These people are not the kind of friends to worry yourself over. Fair weather friends at best. We often drift away from people we were close with when we were younger, or single. We gain new friends along the way. Sometimes this is difficult. But necessary as we grow and change.


I’m 51 years old, I’ve done a TON of apologetics and worked with more fundamentalist/non-denom and baptist folks in pro life ministry.

It’s not you.

Frankly a lot of my non-denom friends make me want to bang my head against the wall. Some of the stuff they post of Facebook is so offensive. I rarely reply or comment, FB is NOT the medium for that in most cases but once in a while they will post a real doozy and I just have to respond. Frankly, sometimes it’s like talking to a brick wall. I really love a lot of my non-denom friends, but I find that many of them have a superficial knowledge of scripture. A lot of proof texting. Not interested in Church fathers or history. Unable to see the bigger context.

Sometimes it goes like this:

Baptism is just symbolic
Me: Baptism washes away original sin and gives us grace, baptism is necessary for salvation
That’s just a bunch of made up stuff
Me: Let’s look at 1 Peter 3:21 and John 3
Catholics think they’re saved by works
Me: Um, we weren’t finished talking about Baptism

Me: hello are you there?
Catholics pray to statues
Me: Can we go back to Baptism we weren’t finished
I have to go

(Somewhat tongue in cheek, but honestly i’ve had a lot of those sorts of conversations)


The book The Bible and Birth Control by Charles Provan (a Protestant) can help you there. It’s a great book.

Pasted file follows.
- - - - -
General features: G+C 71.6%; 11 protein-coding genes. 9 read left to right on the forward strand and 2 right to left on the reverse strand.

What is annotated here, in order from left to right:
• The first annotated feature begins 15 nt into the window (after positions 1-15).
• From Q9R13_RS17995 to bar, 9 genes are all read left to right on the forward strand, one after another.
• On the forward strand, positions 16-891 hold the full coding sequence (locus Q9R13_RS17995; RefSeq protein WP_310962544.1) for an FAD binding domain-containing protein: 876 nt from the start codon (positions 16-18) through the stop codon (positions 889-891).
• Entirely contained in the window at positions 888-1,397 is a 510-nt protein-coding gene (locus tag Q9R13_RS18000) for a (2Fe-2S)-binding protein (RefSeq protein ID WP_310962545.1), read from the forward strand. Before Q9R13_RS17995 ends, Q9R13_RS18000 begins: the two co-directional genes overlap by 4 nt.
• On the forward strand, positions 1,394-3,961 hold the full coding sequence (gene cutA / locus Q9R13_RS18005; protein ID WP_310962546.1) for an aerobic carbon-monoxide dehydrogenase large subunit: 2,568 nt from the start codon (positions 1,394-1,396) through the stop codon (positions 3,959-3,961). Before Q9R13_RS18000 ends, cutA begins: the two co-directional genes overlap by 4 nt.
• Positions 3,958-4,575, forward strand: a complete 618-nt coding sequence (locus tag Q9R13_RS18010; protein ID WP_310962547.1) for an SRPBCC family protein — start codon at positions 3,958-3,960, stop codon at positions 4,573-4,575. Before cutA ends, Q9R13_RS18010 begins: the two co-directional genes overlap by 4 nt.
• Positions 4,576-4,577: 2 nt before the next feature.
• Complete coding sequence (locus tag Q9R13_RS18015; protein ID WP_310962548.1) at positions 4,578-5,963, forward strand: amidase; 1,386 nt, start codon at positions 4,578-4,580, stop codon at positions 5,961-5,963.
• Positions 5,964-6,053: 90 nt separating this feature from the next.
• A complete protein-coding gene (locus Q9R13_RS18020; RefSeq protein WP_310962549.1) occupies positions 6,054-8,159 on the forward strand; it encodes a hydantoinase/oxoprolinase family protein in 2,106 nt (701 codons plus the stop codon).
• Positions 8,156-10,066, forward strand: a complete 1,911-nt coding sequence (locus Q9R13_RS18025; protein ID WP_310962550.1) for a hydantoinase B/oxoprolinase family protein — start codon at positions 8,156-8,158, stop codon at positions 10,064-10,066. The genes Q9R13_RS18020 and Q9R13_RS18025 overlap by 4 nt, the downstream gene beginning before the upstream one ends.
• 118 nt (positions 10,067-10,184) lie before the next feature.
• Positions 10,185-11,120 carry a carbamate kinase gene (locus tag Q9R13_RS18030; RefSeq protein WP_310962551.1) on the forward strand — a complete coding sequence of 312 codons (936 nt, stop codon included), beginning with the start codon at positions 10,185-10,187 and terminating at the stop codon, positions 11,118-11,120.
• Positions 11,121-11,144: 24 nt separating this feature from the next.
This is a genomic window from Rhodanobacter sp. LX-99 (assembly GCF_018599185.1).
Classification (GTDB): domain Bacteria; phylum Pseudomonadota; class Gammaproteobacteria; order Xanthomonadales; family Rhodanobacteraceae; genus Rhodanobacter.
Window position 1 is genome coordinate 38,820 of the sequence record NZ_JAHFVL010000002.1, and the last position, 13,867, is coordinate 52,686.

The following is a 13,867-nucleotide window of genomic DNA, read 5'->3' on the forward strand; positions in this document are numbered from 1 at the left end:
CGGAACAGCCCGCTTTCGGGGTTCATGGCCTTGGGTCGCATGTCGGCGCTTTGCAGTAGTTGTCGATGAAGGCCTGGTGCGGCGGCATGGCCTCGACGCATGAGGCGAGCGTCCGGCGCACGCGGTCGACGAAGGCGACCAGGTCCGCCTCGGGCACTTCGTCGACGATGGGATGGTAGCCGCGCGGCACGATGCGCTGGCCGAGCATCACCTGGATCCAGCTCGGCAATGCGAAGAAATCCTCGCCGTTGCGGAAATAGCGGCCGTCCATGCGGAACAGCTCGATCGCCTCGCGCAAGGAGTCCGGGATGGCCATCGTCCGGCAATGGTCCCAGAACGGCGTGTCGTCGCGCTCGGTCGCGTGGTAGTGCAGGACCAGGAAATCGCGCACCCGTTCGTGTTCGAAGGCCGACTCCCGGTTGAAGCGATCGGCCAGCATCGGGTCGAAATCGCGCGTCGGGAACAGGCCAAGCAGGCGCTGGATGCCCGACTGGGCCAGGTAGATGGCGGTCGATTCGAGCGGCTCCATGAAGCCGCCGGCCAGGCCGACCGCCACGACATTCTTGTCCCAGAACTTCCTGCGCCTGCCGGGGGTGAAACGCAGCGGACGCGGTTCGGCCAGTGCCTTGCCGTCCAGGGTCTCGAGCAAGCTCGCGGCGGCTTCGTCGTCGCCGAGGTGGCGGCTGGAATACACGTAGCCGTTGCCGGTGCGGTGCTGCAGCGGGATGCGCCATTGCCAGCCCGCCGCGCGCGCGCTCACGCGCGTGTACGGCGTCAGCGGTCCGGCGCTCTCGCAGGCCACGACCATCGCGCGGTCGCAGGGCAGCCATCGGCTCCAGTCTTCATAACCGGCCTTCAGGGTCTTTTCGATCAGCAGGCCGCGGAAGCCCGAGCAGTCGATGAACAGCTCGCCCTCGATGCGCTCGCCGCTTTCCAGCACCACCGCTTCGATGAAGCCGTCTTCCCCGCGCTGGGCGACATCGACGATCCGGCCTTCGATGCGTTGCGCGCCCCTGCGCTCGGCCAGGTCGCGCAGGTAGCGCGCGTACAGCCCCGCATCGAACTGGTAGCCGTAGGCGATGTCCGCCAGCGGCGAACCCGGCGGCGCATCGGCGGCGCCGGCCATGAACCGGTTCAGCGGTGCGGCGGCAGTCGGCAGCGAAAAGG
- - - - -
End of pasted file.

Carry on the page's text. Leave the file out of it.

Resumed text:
Here is a wonderful resource, Institute of Catholic Culture. It is free to register and there is over 800 hours of free archived programing on theology, Scripture, Liturgy, history and more. There is also free live webinars.



Sounds more like someone who is only interested in bashing the Church rather than genuinely interested in learning.


Unfortunately it’s most of the non-denoms I’ve debated over the years online and in person, both friends and strangers. I have a few people who I talk to who are genuinely curious, the rest have made up their minds and if it doesn’t fit their narrative, it is to be discarded.


I love everything about this! May God bless you and your marriage. :heart:


Unfortunately, the more you know, the more you distance yourself from people who don’t know and it becomes more difficult to find satisfying friendships.

When you’re with your Protestant friends, it’s probably best not to talk about religion, politics or anything that might upset the apple cart. Stick to topics like what you’re doing or the house you’re interested in looking at. The more you tell them, the more they can use that information against you. It’s best to just ask them questions about their lives. That’ll keep the conversation going for hours.


The conversations I have with my friends are usually respectful but sometimes I can see there is discomfort or they will say things about the church that I know isn’t true. I actually believe that it is always OK to talk politics and religion among mixed company AS LONG AS both parties are willing to talk and be respectful. That’s the only way we can have true friendships. This is also a great way to evangelize. People are surprisingly open to talk about these matters. I am mostly saying I am surprised at such a deep divide between denominations. I’ve made people who actually believed that Catholics are non Christian. Talking with non Christians can help evangelize and talking to Christians of different stripes can help us become more unified as the body of Christ